The poor conditions made it impossible to get a flight off the glacier after their climb, so the men hiked more than 100 miles to safety, shedding supplies that would have been too heavy to carry. It was one of the more remarkable survival stories of the past century.

Nestled in the cache they left behind were cameras that Washburn, a renowned photographer, had planned to retrieve a year later but never did.

Instead, a seven-person expedition team recovered the cameras in August, 85 years later and more than 12 miles from where they had been left. The team of explorers announced their discovery last week.

Washburn, who died in 2007, would become one of the world’s top mountaineers, in addition to his work as one of its foremost cartographers. In Boston, he would be known as the man who built the Museum of Science into one of the premier institutions in New England.

The explorers found a portion of one of Washburn’s aerial shutter cameras, a Fairchild F-8. They also recovered two motion-picture cameras with the film loaded, a DeVry “Lunchbox” camera model, and a Bell & Howell Eyemo 71, as well as mountaineering equipment.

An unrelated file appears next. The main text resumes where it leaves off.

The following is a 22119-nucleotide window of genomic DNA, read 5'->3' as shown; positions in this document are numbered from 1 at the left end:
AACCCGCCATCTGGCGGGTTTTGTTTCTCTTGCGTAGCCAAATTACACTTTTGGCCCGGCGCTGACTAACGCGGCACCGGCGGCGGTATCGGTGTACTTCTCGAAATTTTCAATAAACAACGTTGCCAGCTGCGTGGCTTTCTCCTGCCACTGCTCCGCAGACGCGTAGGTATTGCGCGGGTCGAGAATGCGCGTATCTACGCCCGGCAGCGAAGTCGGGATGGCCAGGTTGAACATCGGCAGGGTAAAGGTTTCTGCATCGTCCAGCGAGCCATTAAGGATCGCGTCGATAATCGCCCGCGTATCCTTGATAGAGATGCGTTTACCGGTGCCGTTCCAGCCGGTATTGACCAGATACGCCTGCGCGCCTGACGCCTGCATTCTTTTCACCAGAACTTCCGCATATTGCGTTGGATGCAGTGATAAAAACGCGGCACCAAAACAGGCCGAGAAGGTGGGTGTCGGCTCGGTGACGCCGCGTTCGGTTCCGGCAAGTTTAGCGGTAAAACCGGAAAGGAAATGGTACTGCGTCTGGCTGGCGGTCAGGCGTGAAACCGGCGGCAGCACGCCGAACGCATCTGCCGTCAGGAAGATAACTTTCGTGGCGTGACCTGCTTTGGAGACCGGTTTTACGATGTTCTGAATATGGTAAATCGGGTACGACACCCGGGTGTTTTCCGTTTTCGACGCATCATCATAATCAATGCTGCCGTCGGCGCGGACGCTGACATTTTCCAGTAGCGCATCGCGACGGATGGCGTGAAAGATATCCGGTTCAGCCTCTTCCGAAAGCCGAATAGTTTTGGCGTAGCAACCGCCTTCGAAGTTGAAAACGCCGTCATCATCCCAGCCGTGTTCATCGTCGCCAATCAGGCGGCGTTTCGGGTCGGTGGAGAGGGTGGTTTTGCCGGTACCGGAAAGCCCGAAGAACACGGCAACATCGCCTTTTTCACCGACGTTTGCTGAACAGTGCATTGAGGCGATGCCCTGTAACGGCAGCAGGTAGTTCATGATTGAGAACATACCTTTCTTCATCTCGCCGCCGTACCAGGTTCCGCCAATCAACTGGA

Conservators at Parks Canada, which oversees national parks in Canada, are treating the cameras to see if any images can be recovered.

The idea to recover the cameras came from Griffin Post, a professional skier who had learned about the cache while reading a 2002 book about the explorers’ harrowing journey, “Escape from Lucania” by David Roberts.

Post read Washburn’s journals, enlisted the help of scientists, and this year led two expeditions to the glacier in Kluane National Park and Reserve in the northwest corner of Canada in search of the cameras.

“You do all this research, you have all this science-based reasoning, and you think it’s totally possible: We’re going to go in there and look in this certain area, and it’s going to be there,” Post said Saturday. “And then the first time you actually see the valley of the Walsh Glacier and how massive it is and how many crevasses there are, how rugged the terrain is, your heart kind of sinks and you’re kind of like, no way, there’s just so much terrain.”